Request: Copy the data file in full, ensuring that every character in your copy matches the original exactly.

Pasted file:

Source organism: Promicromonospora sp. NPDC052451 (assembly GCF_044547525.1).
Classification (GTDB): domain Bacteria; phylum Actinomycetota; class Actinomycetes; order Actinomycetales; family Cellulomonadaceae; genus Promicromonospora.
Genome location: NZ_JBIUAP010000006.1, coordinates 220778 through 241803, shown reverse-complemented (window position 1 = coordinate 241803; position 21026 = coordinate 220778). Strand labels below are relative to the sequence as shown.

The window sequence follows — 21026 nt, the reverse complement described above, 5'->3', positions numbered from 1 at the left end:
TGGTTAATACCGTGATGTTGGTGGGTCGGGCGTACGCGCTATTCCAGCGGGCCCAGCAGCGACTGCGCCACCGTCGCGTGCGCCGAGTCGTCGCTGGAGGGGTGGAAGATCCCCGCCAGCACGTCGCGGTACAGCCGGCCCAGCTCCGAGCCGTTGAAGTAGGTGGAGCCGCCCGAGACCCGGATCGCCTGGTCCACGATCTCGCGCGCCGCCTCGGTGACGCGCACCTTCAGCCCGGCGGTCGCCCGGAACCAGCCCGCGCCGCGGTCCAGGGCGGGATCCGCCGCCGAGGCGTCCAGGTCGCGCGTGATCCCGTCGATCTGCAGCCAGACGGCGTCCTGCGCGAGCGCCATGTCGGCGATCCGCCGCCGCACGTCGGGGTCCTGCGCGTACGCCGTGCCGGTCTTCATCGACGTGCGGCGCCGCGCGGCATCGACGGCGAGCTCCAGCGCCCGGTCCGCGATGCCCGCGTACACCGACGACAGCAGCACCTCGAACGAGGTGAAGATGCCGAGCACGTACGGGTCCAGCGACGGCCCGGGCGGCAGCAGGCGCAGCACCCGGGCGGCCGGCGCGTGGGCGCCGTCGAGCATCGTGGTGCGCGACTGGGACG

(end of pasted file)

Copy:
Source organism: Promicromonospora sp. NPDC052451 (assembly GCF_044547525.1).
Classification (GTDB): domain Bacteria; phylum Actinomycetota; class Actinomycetes; order Actinomycetales; family Cellulomonadaceae; genus Promicromonospora.
Genome location: NZ_JBIUAP010000006.1, coordinates 220778 through 241803, shown reverse-complemented (window position 1 = coordinate 241803; position 21026 = coordinate 220778). Strand labels below are relative to the sequence as shown.

The window sequence follows — 21026 nt, the reverse complement described above, 5'->3', positions numbered from 1 at the left end:
TGGTTAATACCGTGATGTTGGTGGGTCGGGCGTACGCGCTATTCCAGCGGGCCCAGCAGCGACTGCGCCACCGTCGCGTGCGCCGAGTCGTCGCTGGAGGGGTGGAAGATCCCCGCCAGCACGTCGCGGTACAGCCGGCCCAGCTCCGAGCCGTTGAAGTAGGTGGAGCCGCCCGAGACCCGGATCGCCTGGTCCACGATCTCGCGCGCCGCCTCGGTGACGCGCACCTTCAGCCCGGCGGTCGCCCGGAACCAGCCCGCGCCGCGGTCCAGGGCGGGATCCGCCGCCGAGGCGTCCAGGTCGCGCGTGATCCCGTCGATCTGCAGCCAGACGGCGTCCTGCGCGAGCGCCATGTCGGCGATCCGCCGCCGCACGTCGGGGTCCTGCGCGTACGCCGTGCCGGTCTTCATCGACGTGCGGCGCCGCGCGGCATCGACGGCGAGCTCCAGCGCCCGGTCCGCGATGCCCGCGTACACCGACGACAGCAGCACCTCGAACGAGGTGAAGATGCCGAGCACGTACGGGTCCAGCGACGGCCCGGGCGGCAGCAGGCGCAGCACCCGGGCGGCCGGCGCGTGGGCGCCGTCGAGCATCGTGGTGCGCGACTGGGACG